Lecture Series to Examine Post-War America

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DATE: Monday, September 25, 2006

CONTACT: Trudy Fredericks, Center for World Affairs and the Global Economy (WAGE), E-mail: fredericks@wisc.edu, Website: http://wage.wisc.edu/

Madison, WI – Beginning Tuesday, September 26, a Distinguished Lecture Series will examine the effects of World War II and the Vietnam War on America — its politics, armed forces, society and culture. The talks, which are free and open to the public, are being presented by the University of Wisconsin-Madison’s Division of International Studies and the Center for World Affairs and the Global Economy (WAGE) in partnership with the Wisconsin Veterans Museum.

“In a time of war, both citizens and leaders need to draw on the wisdom of our nation’s prior experiences in fighting foreign foes,” says Jeremi Suri, an associate professor of history and one of the organizers of the series. “This is a program designed to bring people together for reflection on the past and its lessons for our future.”

The series features three noted historians – Robert Schulzinger, Campbell Craig and David Kennedy. The three will give lectures at the Veterans Museum, 30 W. Mifflin St. on the Capitol Square, in Madison, as well as related campus seminars at UW-Madison.

The talks in the Distinguished Lecture Series are:

Tuesday, September 26, 2006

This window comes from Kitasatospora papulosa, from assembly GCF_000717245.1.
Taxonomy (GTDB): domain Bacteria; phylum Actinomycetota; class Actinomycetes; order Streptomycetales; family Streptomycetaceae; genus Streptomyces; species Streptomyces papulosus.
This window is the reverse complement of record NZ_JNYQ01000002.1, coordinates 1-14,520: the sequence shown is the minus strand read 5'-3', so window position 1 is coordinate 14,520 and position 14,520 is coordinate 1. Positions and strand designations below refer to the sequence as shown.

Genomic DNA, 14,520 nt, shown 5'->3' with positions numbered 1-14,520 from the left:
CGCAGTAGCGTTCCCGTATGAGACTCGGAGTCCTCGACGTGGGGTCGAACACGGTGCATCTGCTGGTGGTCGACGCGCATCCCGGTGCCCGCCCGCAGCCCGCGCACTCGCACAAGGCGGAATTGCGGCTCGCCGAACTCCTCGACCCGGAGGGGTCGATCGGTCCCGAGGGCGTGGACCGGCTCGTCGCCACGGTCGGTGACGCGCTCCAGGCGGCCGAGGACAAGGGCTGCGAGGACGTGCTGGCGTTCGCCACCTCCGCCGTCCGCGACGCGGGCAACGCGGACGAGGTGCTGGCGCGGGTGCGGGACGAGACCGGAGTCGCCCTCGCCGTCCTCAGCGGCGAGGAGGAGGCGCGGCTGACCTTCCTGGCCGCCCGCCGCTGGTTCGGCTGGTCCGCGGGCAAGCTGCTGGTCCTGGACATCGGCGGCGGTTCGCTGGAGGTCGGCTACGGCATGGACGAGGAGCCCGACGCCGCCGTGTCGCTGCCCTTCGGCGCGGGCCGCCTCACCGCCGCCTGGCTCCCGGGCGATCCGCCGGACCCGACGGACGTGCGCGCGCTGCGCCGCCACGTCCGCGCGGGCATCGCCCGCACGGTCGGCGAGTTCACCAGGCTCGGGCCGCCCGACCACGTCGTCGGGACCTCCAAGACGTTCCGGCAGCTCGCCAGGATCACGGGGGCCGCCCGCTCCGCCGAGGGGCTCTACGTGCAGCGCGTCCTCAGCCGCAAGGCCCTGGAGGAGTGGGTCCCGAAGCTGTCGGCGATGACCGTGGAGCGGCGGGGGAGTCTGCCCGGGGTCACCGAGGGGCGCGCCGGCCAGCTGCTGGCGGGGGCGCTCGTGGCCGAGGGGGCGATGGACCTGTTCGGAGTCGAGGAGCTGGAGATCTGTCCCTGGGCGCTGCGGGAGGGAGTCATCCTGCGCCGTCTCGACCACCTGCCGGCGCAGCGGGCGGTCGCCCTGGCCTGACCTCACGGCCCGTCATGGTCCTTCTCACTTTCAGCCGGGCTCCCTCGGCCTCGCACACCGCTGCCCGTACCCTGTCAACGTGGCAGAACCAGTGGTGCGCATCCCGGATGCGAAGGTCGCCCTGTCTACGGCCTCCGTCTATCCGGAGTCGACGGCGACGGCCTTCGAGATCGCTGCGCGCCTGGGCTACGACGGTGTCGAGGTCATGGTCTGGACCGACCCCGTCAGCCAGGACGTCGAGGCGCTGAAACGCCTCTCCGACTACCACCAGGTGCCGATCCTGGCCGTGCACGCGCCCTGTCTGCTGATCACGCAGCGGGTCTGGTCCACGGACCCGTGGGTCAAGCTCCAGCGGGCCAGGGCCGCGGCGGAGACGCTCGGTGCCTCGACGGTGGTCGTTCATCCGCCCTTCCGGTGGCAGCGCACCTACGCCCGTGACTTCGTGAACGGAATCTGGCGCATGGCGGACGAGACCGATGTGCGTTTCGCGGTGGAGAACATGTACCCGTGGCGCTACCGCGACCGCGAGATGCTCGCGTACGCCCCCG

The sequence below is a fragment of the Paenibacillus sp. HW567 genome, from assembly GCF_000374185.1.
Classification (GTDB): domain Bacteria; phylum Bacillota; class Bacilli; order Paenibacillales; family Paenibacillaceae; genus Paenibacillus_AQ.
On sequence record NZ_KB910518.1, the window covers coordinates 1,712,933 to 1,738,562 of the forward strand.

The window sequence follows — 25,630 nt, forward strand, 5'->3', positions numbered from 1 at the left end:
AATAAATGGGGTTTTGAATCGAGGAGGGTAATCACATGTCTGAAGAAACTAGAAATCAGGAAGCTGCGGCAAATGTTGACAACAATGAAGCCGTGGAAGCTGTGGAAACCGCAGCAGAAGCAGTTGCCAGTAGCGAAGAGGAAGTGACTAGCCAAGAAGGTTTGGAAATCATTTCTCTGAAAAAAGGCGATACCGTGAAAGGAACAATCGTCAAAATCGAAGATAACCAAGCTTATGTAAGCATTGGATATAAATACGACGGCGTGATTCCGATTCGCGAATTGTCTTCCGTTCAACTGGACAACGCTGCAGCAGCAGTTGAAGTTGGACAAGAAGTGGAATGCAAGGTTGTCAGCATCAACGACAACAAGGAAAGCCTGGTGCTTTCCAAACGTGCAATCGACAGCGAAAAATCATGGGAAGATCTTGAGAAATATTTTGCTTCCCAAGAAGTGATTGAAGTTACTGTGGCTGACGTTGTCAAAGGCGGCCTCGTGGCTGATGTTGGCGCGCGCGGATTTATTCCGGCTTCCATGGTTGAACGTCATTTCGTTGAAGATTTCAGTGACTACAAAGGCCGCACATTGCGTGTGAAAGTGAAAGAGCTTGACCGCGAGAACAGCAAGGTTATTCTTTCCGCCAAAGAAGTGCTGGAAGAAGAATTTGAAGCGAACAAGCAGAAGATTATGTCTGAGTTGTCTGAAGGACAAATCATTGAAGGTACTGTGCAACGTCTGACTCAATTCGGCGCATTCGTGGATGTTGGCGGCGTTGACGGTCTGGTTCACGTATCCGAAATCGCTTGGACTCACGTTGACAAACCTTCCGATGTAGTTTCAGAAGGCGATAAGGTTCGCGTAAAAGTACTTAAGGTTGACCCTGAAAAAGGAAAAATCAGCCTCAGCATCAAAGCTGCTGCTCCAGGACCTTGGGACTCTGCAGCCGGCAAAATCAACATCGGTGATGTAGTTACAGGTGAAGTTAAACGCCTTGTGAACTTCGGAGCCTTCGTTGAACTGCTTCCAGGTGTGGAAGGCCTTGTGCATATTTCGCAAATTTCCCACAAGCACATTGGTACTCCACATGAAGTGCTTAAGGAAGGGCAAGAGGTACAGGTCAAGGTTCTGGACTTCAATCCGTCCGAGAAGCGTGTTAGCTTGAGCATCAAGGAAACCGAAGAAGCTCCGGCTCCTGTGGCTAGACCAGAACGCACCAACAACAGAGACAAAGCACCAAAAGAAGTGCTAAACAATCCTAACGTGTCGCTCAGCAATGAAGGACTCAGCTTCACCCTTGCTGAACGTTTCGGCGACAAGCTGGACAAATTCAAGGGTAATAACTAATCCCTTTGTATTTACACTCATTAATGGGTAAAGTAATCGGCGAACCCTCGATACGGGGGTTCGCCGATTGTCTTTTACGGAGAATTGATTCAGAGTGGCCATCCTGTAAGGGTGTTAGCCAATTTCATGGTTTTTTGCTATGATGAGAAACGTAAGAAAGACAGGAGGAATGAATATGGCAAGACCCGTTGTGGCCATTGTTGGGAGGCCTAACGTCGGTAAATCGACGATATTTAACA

“The Living Legacy of the Vietnam War”

Robert Schulzinger, Director, International Affairs Program and Professor of History, University of Colorado. Schulzinger is the author of A Time for Peace: The Legacy of the Vietnam War (2006). Schulzinger argues that every divisive foreign policy issue since 1975, including the current war in Iraq, is seen through the prism of Vietnam.

7 p.m., Wisconsin Veterans Museum

Thursday, October 5, 2006

“The Atomic Bombing of Japan: Ending World War II or Beginning the Cold War?”

Campbell Craig, Professor of History, University of Southampton. Craig’s talk will focus on the attitude of President Truman, who up until July 1945 had barely given a thought to bombing Japan with atomic weapons. Yet, during the Potsdam Conference that same month, he was overjoyed to receive news of the successful Trinity test of the bomb.

7 p.m., Wisconsin Veterans Museum

Wednesday, November 15, 2006

“A Tale of Three Cities: How the United States Won World War II”

David Kennedy, Donald J. McLachlan Professor of History, Stanford University. Kennedy, the author of several books on 20th century America, will discuss how the United States has become history’s wealthiest nation and dominated the international system as few powers have.

7 p.m., Wisconsin Veterans Museum

Other co-sponsors include UW-Madison’s Global Security Initiative, Department of History, and European Union Center of Excellence (EUCE).